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FSK3371 Neurophysiology of Vision 5.0 credits

Neurophysiology of vision is a course for graduate students. It requires reading the course literature and giving oral presentations. The aim is to give the student a fundamenral understanding of he neurophysiological function of thee human visual system, focusing on its role in the psychophysical evaluation of vision.

Course offering missing for current semester as well as for previous and coming semesters
Headings with content from the Course syllabus FSK3371 (Spring 2019–) are denoted with an asterisk ( )

Content and learning outcomes

Course contents

Basic anatomy of the retina, the lateral geniculate nucleus, and the striate cortex (primary visual cortex, Vl). The physiological processes of photochemistry, transduction, and visual signal processing through photoreceptors, horizontal, bipolar, and ganglion cells. Receptive field profiles and selectivity of different cells to different stimulus properties such as spatial frequency, phase, orientation, and temporal movement. Spatial and temporal contrast sensitivity and visual acuity. Spatial frequency channels. Adaption. Aftereffects.

Intended learning outcomes

The overall goal of this course is to give the student a fundamental understanding of the neurophysiological function of the human visual system, focusing on its role in psychophysical evaluation of vision.
After completing this course, the student should be able to:

  • Describe the basic anatomy and physiology of the retina, the lateral geniculate nucleus, and the striate cortex (primary visual cortex, Vl).
  • Explain how light is transduced into a neural signal. Also explain how this signal is propagated through the retinogeniculate pathway by listing the function of the different cell types.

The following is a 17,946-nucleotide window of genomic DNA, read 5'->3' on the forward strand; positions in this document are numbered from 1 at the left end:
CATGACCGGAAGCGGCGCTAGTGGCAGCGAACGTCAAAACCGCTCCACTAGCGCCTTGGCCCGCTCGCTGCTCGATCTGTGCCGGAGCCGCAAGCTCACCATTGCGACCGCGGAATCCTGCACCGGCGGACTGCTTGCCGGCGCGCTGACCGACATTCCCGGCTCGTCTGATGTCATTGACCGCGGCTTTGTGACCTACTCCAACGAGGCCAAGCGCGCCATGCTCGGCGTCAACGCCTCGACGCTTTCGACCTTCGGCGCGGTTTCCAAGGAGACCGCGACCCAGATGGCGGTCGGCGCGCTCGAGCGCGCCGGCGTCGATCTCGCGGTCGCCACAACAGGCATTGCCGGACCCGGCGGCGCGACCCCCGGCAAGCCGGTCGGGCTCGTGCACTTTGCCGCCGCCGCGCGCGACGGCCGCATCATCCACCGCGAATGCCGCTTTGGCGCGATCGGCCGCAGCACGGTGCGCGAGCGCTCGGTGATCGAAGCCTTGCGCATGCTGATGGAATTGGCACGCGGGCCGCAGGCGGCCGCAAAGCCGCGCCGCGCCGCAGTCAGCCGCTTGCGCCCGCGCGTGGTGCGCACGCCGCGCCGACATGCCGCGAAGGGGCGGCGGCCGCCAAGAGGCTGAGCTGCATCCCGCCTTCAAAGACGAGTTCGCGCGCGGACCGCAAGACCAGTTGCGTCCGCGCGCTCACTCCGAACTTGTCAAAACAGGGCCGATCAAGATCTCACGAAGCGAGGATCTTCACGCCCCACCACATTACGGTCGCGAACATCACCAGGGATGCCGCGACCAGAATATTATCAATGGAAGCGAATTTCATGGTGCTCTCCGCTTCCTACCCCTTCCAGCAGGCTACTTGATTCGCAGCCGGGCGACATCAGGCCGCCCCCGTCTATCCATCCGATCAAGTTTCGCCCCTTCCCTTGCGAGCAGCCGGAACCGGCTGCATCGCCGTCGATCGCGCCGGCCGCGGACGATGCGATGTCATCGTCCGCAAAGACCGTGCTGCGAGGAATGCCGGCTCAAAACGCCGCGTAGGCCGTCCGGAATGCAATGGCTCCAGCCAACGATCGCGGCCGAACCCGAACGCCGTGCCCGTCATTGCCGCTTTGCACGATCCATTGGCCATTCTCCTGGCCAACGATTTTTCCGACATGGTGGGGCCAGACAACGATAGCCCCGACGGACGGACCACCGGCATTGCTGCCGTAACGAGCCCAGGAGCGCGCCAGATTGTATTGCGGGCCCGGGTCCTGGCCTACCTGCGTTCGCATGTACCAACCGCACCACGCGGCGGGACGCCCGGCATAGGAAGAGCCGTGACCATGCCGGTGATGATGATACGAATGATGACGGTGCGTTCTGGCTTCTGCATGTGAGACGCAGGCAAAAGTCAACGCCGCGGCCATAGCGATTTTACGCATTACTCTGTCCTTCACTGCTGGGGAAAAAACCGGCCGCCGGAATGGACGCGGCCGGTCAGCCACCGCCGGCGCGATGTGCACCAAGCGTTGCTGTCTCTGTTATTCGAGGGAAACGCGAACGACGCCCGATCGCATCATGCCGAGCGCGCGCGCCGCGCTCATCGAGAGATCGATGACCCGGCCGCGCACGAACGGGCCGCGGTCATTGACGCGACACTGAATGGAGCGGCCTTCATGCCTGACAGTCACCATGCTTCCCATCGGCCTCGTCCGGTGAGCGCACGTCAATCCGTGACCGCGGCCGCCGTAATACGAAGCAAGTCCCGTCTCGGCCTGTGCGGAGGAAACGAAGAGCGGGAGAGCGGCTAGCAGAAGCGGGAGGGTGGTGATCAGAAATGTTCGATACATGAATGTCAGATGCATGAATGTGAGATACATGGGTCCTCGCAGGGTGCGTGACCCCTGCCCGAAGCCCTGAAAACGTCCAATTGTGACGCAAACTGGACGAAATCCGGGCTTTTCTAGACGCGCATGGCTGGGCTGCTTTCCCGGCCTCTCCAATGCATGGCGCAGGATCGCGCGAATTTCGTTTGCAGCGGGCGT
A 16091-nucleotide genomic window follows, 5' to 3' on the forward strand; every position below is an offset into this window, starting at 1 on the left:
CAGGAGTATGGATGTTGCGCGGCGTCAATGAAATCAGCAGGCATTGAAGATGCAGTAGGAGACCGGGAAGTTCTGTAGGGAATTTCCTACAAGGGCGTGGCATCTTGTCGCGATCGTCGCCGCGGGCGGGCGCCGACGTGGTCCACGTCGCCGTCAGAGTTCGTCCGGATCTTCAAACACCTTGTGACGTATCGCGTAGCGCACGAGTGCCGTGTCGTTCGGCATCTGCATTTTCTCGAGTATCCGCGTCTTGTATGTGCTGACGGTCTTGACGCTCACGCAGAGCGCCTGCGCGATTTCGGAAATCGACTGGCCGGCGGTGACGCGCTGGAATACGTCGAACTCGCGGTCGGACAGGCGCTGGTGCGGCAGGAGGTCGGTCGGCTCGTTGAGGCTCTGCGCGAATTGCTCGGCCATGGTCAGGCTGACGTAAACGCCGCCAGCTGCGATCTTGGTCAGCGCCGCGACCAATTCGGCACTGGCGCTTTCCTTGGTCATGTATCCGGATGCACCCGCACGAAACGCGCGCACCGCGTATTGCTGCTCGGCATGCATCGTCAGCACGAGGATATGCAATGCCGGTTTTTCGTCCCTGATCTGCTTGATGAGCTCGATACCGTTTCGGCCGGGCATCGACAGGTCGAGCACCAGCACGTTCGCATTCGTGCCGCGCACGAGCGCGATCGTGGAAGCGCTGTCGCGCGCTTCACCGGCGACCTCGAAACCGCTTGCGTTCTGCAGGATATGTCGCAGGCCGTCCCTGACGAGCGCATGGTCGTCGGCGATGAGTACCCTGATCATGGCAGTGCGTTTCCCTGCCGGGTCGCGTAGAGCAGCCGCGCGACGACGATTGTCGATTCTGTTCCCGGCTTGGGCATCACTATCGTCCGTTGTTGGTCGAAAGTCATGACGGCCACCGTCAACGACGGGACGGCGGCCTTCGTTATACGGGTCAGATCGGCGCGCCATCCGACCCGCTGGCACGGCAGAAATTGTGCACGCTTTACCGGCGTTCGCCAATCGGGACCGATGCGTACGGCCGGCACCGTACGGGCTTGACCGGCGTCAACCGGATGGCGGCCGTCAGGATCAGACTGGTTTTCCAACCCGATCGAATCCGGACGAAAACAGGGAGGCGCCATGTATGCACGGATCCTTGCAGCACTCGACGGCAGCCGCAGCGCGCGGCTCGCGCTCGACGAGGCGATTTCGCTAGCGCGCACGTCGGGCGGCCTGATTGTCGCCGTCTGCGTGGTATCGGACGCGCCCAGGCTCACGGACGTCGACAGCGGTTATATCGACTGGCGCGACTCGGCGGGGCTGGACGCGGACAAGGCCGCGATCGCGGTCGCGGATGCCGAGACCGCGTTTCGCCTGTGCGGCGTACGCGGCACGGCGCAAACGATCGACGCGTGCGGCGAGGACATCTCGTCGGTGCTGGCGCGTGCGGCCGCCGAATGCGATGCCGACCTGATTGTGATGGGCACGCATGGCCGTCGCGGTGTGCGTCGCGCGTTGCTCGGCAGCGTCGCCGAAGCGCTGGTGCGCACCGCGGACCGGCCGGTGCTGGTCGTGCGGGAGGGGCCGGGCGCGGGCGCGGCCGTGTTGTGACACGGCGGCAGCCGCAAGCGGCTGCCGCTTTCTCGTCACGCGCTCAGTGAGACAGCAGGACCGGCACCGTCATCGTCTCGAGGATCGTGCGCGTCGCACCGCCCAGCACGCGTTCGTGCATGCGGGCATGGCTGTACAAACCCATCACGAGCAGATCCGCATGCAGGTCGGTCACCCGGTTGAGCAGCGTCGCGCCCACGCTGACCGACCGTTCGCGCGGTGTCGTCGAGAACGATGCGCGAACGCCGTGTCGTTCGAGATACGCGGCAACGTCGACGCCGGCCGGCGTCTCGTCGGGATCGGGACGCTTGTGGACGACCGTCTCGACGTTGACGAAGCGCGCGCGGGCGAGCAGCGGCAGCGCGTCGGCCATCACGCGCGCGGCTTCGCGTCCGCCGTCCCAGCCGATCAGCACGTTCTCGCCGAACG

• Discuss the specificity of the visual system to stimulus spatial frequency and orientation in relation to receptive field profiles of ganglion and cortical cells.
  • Relate the properties of the spatial as well as the temporal contrast sensitivity functions to the physiological processes in the visual system and predict their effect on other visual functions.
  • Discuss the origin of spatial frequency channels and how they explain the usefulness of the contrast sensitivity function as well as adaption and aftereffect phenomena.

Course disposition

The students read the course literature and prepare oral presentation of chosen parts. All students and the examiner meet for the oral presentations.

Literature and preparations

Specific prerequisites

The student should have been accepted as a doctoral student.

Recommended prerequisites

Visual optics and/or Optics of the human eye, and Visual psychophysics 4.5 credits and Fourieroptics.


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R.L. De Valois and K.K. De Valois, Spatial Vision, Oxford University Press, 1990.

Other suitable literature:
Bradley C, Abrams J, Geisler WS. "Retina-Vl model of detectability across the visual field." J Vis. 2014 Oct 21;14(12).

Examination and completion

If the course is discontinued, students may request to be examined during the following two academic years.

Grading scale

P, F


  • RED1 - Presentation, 5.0 credits, grading scale: P, F

Based on recommendation from KTH’s coordinator for disabilities, the examiner will decide how to adapt an examination for students with documented disability.

The examiner may apply another examination format when re-examining individual students.

RED1 - Oral presentation,  5 hp

Other requirements for final grade

Oral presentation of the course literature.

Opportunity to complete the requirements via supplementary examination

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Opportunity to raise an approved grade via renewed examination

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Profile picture Linda Lundström

Ethical approach

  • All members of a group are responsible for the group's work.
  • In any assessment, every student shall honestly disclose any help received and sources used.
  • In an oral assessment, every student shall be able to present and answer questions about the entire assignment and solution.

Further information

Course web

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Offered by

SCI/Applied Physics

Main field of study

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Education cycle

Third cycle

Add-on studies

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Linda Lundström,

Postgraduate course

Postgraduate courses at SCI/Applied Physics